Like a giant scrapbook, the screen’s two sides showcase in recto verso Byron’s fascination with personalities of the playhouse and the boxing ring, suggesting that the first modern celebrity was also a passionate fan. One way to read both sides together, then, is as a story about the invention of the cult of personality in the Romantic age; an alternative narrative layered into that one as its flipside is the inventiveness of fans whose collective devotion creates and sustains such individual celebrity. But we do not know that Byron the fan in fact made the screen. Henry Angelo, Byron’s fencing master who shared rooms with Jackson at 13 Bond Street, claimed in his Reminiscences (1830) that he made it at Byron’s request. Egan reported in the second volume of Boxiana (1818) that it “cost his Lordship 250 pounds” (502). Yet some of the captions on the theatre side have been thought to be in Byron’s hand, which would suggest that he may at least have participated in its design. (2) Let us imagine, then, that after the vigorous sparring with Jackson that Byron records in his journals as one of his daily pleasures, the poet takes off his boxing gloves and picks up his scissors to cut out Reynold’s portrait of Sarah Siddons as The Tragic Muse or a print of James Figg by Hogarth, being careful to cut neatly on the line. Practiced by skilled craftsmen in Italy and France during the eighteenth century, decoupage had become a fashionable hobby, especially for women, by Byron’s time. Marie Antoinette was said to have cut up original engravings by Watteau in her amateur enthusiasm. The revolution put an end to such excesses in France, but the trend continued into the nineteenth century in England, where “young ladies often executed a screen as part of their trousseau.” (3) Picking up his scissors after sparring, Byron would move fluently between “the manly art of Boxing” (Egan, 3) and the feminine craft of decoupage. hough the famous poet cutting up and pasting paper rather than writing on it may be a fantasy, the decoupage screen that moved more than once with Byron also tells a story about how new forms can be assembled and alternate modes of being imagined from fragments of familiar materials, including prescribed logics such as the distinction between celebrity and fandom or between masculine and feminine or art and craft. Whether created or only commissioned by him, Byron’s screen invites various reading practices—left to right, recto verso, at a distance and close, out of sequence; this singular artifact exemplifies the mobility of the imagination and the power of the object to call it into action.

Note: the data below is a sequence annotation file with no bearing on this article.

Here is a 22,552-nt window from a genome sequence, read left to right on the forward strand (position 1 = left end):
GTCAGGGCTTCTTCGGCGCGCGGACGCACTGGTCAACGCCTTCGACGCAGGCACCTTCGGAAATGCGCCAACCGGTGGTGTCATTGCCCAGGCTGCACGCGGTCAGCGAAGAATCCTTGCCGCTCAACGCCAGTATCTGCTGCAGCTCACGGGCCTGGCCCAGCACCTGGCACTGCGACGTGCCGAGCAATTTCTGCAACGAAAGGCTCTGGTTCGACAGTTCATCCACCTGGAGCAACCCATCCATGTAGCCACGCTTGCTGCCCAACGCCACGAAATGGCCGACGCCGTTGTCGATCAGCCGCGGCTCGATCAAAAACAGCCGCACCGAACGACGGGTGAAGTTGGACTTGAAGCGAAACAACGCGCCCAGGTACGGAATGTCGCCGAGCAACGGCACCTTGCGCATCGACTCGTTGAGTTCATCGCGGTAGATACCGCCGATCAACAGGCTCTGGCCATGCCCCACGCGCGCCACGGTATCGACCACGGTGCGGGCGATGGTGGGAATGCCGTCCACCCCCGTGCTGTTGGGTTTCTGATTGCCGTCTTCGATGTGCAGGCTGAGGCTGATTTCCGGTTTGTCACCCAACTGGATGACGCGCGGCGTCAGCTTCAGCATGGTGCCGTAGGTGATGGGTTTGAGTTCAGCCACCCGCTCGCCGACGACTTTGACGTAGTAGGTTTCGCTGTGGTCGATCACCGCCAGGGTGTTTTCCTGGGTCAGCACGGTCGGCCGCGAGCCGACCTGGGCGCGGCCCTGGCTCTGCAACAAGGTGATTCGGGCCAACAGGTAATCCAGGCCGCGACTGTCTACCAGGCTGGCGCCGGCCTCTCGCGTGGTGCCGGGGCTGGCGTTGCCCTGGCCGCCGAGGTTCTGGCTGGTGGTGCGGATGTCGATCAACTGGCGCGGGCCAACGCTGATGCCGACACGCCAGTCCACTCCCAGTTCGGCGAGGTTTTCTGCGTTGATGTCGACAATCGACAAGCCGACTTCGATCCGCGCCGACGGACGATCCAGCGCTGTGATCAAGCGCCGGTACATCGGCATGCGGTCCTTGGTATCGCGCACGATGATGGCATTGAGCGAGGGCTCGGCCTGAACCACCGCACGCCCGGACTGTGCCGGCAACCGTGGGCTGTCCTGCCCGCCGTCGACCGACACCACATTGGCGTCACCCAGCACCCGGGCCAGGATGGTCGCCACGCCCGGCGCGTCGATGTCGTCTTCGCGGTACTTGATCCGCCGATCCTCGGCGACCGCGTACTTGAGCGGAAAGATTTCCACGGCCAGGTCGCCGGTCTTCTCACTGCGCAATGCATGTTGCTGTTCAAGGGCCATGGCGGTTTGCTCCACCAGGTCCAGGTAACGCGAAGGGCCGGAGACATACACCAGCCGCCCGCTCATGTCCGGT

Subject: Lord Byron
Object type: decoupaged screen
Media rights: The Murray Collection
Publisher: John Murray
- For details of the sale, see Peter Cochran’s notes in his transcription of the auction catalogue at https://petercochran.wordpress.com/byron-2/byrons-library/
- Elizabeth Stewart-Smith, Lord Byron’s Screen (Mansfield, UK: Reliance Press, 1995), 2
- Val Lade, Eighteenth-Century Decoupage: The Definitive Guide (Rozelle, AU: Milner Publishing, 1994), 8-9.